IPCC Report of Increased Hurricanes Not Supported by the Data

A new study raises serious questions about yet another IPCC forecast of doom.

Six IPCC statements about activity increasing were tested against raw data from the National Oceanic and Atmospheric (NOAA) Administration by Dr. Les Hatton, who found claims that hurricane activity has increased cannot be supported.
Andrew Orlowski of The Register in the UK explains the paper, and its significance.

Les Hatton once fixed weather models at the Met Office. Having studied Maths at Cambridge, he completed his PhD as metereologist: his PhD was the study of tornadoes and waterspouts. He's a fellow of the Royal Meterological Society, currently teaches at the University of Kingston, and is well known in the software engineering community - his studies include critical systems analysis.

Hatton has released what he describes as an 'A-level' statistical analysis, which tests six IPCC statements against raw data from the National Oceanic and Atmospheric (NOAA) Administration. He's published all the raw data and invites criticism, but warns he is neither "a warmist nor a denialist", but a scientist.

Hatton is role modeling what true scientists, so of course his paper is being shunned by a corrupt establishment grown fat on billions of dollars for "climate research." Orlowski continues:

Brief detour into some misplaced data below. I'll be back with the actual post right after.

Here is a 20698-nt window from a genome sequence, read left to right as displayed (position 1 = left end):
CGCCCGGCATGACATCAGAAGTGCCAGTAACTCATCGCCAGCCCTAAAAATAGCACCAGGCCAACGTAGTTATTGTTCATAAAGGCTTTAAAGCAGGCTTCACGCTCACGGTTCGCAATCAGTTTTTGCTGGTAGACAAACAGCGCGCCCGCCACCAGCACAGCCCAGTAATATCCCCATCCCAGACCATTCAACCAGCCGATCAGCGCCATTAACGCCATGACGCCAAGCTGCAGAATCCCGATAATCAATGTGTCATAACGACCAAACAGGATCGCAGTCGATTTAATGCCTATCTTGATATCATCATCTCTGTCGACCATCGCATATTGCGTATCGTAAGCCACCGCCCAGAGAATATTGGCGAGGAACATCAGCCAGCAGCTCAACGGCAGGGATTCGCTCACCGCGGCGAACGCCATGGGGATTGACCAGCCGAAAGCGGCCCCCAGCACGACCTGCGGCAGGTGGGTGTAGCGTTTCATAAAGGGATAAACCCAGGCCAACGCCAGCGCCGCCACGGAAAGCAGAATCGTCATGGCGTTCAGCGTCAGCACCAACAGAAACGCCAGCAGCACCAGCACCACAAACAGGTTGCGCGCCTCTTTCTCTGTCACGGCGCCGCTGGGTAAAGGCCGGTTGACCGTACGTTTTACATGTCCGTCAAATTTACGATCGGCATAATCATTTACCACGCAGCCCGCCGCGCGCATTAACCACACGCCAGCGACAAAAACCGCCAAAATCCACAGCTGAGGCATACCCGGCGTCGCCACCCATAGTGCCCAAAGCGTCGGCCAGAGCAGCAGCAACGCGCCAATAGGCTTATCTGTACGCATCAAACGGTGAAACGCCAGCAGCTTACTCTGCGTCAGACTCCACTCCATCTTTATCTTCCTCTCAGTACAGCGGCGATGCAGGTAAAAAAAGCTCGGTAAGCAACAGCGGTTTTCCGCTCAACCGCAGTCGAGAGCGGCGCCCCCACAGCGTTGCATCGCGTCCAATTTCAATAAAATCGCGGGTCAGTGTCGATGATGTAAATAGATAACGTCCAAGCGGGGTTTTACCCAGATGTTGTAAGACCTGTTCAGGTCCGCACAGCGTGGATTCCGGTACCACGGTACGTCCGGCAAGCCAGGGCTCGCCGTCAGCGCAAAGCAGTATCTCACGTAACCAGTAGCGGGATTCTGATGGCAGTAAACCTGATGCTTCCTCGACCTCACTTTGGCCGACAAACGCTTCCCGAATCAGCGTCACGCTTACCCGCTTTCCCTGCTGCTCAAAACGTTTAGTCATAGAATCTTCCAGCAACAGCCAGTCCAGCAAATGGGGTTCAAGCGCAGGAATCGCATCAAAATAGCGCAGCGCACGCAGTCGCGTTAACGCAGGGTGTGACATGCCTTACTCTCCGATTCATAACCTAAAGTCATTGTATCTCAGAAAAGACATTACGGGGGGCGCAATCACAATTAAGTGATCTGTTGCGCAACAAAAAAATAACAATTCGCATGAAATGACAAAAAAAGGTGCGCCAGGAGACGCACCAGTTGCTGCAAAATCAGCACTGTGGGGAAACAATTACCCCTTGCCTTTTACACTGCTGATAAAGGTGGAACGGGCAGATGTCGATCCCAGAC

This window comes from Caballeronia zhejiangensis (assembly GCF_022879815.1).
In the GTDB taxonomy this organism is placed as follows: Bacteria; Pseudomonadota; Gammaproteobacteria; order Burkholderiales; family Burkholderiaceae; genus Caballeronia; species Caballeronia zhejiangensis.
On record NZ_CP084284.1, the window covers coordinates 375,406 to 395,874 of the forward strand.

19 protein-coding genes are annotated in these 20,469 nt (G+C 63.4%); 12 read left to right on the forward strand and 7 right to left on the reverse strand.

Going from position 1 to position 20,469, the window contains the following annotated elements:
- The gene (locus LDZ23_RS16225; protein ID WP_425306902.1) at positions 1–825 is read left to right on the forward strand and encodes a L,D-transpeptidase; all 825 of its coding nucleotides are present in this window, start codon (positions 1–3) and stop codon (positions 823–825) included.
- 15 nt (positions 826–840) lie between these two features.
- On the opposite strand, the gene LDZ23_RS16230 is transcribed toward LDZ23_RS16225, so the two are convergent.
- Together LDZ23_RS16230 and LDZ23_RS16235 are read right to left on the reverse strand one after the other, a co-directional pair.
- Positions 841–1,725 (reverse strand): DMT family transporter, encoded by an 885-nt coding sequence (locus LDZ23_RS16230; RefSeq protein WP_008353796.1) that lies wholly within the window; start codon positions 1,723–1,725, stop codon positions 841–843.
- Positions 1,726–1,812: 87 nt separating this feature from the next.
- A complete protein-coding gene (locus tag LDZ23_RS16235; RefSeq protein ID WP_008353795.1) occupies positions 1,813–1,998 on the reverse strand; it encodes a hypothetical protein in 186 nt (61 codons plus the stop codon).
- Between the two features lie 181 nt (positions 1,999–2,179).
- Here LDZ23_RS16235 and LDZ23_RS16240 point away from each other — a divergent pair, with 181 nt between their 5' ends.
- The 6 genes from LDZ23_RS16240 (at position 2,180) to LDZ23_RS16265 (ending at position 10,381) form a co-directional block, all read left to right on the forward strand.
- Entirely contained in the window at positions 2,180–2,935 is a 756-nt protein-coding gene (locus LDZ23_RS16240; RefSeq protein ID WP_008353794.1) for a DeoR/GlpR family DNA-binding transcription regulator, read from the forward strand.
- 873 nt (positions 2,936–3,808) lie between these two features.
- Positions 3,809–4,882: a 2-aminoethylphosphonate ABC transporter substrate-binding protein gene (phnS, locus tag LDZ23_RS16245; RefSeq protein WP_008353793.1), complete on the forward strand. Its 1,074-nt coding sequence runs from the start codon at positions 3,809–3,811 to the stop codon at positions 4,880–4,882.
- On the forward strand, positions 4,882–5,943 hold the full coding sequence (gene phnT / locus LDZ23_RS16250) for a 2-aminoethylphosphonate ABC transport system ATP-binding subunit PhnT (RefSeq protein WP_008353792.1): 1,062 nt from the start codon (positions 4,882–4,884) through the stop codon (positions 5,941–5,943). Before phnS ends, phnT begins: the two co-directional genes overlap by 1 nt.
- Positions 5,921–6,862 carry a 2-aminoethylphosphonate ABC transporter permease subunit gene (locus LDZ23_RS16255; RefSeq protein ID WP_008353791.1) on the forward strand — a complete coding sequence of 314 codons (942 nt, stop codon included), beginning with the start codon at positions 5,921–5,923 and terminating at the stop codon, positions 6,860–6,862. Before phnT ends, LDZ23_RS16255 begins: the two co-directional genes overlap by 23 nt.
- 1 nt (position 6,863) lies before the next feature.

The IPCC goes on to make statements that would never pass peer review," Hatton told us. A more scientifically useful conclusion would have been to ask why there was a disparity. "This differential behaviour to me is very interesting. If it's due to increased warming in one place, and decreased warming in the other - then that's interesting to me."

Hatton has thirty years of experience of getting scientific papers published, but describes this one, available on his personal website, as "unpublishable".

"It's an open invitation to tell me I'm wrong," he says. He was prompted to look more closely by the Climategate emails, and by his years of experience with computer modelling. All code and data on which policy conclusions are made should be open and freely downloadable, he says - preferably with open tools.

Hat tip: Bruce at Gay Patriot
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